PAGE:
NEWS
November 12, 1996 | Associated Press
A witness in the Vincent Foster case is suing the government for $1.5 million, alleging two FBI agents and 26 other people conspired to discourage him from testifying about what he saw on the day the deputy White House counsel died. Patrick Knowlton says the FBI falsified information he gave them and that he was harassed by people who followed him after his account in the Foster case became public. The lawsuit, filed Oct. 25 in U.S.
NEWS
July 25, 1996
The media inquiry that led to the suicide of Chief of Naval Operations Jeremy M. "Mike" Boorda has claimed another victim. Roger Charles, the reporter who broke the story on Boorda's right to wear certain combat decorations, has been fired in the wake of a backlash against his employer, the National Security News Service. The reason, his bosses said, is that donations to the nonprofit group have dropped since the Boorda tragedy in May, leaving the news service with a $60,000 deficit.
NEWS
July 16, 1997 | ROBERT L. JACKSON and RONALD J. OSTROW, TIMES STAFF WRITERS
Independent counsel Kenneth W. Starr announced Tuesday that he has concluded that White House Deputy Counsel Vincent Foster committed suicide in 1993, officially resolving a controversy over a death that some opponents of President Clinton had labeled a murder. In a forceful statement, Starr said his findings were "based on investigation, analysis and review of the evidence by experts and experienced investigators and prosecutors."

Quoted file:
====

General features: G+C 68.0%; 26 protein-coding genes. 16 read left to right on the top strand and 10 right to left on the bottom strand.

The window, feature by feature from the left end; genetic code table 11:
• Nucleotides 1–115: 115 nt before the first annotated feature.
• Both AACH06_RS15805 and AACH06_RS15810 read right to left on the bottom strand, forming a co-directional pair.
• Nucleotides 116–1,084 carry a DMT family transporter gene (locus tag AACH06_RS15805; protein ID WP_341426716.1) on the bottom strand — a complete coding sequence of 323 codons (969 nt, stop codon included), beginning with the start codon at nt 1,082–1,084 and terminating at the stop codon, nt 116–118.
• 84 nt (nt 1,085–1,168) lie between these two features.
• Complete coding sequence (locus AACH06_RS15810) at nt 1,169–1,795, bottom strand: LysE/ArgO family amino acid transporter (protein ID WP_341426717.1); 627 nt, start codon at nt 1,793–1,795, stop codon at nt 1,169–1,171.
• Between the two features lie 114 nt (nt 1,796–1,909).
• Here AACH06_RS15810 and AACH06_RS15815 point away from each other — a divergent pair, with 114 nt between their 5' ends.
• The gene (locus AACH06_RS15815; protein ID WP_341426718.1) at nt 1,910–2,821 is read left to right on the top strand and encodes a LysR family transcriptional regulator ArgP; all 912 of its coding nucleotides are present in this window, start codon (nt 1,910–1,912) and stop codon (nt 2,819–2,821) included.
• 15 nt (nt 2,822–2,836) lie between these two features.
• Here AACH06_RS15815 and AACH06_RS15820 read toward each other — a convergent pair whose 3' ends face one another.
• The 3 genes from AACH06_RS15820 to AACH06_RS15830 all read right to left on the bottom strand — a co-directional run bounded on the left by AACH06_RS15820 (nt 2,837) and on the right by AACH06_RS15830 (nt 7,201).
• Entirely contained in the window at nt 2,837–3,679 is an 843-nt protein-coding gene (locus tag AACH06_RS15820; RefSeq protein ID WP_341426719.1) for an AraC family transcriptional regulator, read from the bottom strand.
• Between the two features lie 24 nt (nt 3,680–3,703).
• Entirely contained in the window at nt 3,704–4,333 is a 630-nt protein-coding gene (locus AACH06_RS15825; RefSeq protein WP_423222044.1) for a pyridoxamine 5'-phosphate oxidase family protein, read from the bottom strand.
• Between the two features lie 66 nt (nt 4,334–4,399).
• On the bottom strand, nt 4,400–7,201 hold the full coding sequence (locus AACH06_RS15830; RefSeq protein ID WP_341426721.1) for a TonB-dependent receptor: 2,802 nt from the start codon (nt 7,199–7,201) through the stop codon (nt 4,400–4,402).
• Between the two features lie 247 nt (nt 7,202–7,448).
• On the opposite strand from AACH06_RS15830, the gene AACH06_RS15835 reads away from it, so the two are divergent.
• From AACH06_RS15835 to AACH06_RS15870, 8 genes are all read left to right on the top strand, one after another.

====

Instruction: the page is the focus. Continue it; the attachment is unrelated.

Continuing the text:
NEWS
August 1, 1993 | from Associated Press
The note White House lawyer Vincent Foster wrote before his apparent suicide resembled the outline of a resignation letter and mentioned specific job frustrations, an Administration official said Saturday. In the note, Foster discussed embarrassment over the firings of White House travel office workers and his distress about critical editorials in the Wall Street Journal, according to U.S. News and World Report. Foster died July 20 of an apparently self-inflicted gunshot wound.
NEWS
May 22, 1996 | From Associated Press
Adm. Jeremy Michael Boorda was eulogized Tuesday by President Clinton as a military leader who had a "deep sense of honor which no person should ever question." Boorda, the Navy's top officer, killed himself Thursday amid questions about whether he had earned the right to wear certain combat decorations on his uniform. During a memorial service at Washington National Cathedral, Clinton did not mention Boorda's suicide.
NEWS
May 20, 1996 | From Times Staff and Wire Reports
Adm. Jeremy Michael Boorda was buried in the shadow of the Pentagon, where he had worked since April 1994 as the Navy's top officer. On a sweltering spring afternoon, family members held a private ceremony at the grave in Arlington National Cemetery a few hundred yards from the Pentagon. Boorda, 56, chief of naval operations, committed suicide after learning about a media inquiry into whether he had improperly worn decorations. "Adm.